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San Francisco Landmark #100: Castro Theater 29 May 2003
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San Francisco Landmark #100
Castro Theater
429 Castro Street Between Market and 18th
Built 1922

Movie theater design in the 1920's mirrored architecturally the fantasy realm of the screen. Architects who specialized in theater tapped every conceivable period style. In the East, the palaces of Old World royalty provided the most potent models. In California, the Spanish Colonial period was by far the most popular for adaption to theaters.

The Castro Theater is an exceptionally fine example of 1920's theater design and represents a major work of one of San Francisco's most important architects, Timothy L. Pflueger. It was the first and finest major theater built by San Francisco's oldest movie-business family, the Nassers.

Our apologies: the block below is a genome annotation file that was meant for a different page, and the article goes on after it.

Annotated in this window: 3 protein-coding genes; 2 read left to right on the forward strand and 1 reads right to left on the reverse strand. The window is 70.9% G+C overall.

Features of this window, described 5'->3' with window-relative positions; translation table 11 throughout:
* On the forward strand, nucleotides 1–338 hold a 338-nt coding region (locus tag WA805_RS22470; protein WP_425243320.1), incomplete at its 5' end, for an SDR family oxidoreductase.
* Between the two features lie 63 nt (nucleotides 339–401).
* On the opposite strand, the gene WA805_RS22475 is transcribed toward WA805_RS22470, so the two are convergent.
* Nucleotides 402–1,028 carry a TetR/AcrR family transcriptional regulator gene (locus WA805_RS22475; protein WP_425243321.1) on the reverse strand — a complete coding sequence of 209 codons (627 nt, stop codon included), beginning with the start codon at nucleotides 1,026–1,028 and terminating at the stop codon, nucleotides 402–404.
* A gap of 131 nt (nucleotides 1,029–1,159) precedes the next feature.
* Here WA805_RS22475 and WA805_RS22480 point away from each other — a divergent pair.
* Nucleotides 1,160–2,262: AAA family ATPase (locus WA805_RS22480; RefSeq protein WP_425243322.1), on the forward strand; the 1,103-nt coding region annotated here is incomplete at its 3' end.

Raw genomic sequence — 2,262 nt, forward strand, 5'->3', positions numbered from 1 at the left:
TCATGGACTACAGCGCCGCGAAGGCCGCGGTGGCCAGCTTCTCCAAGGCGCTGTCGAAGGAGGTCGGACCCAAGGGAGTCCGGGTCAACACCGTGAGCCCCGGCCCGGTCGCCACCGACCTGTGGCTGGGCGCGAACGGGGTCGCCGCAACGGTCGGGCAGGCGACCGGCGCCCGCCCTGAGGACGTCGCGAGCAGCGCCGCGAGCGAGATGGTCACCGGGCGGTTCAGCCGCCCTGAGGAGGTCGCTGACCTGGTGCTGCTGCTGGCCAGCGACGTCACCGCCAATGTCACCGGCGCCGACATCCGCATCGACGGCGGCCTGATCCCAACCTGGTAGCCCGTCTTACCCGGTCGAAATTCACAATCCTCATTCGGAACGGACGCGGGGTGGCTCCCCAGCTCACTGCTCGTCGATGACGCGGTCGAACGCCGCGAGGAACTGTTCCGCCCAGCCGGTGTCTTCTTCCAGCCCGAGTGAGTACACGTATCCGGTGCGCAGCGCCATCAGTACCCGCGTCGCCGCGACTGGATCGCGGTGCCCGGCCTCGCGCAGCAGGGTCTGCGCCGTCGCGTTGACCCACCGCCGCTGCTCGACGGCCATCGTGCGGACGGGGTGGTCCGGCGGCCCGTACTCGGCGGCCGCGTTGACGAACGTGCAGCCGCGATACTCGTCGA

While never the largest neighborhood theater in San Francsico, the Castro Theater was unquestionably the most ornate and exciting, a distinction it never lost. Save for a shift in the screen position to accomodate CinemaScope, the Castro Theater has remained essentially unaltered inside and out, a vary rare phenomenon in the movie business, which likes to spend its money conspicuously.

Adapted from San Francisco City Planning Commission Resolution 7663 approved 10 February 1977

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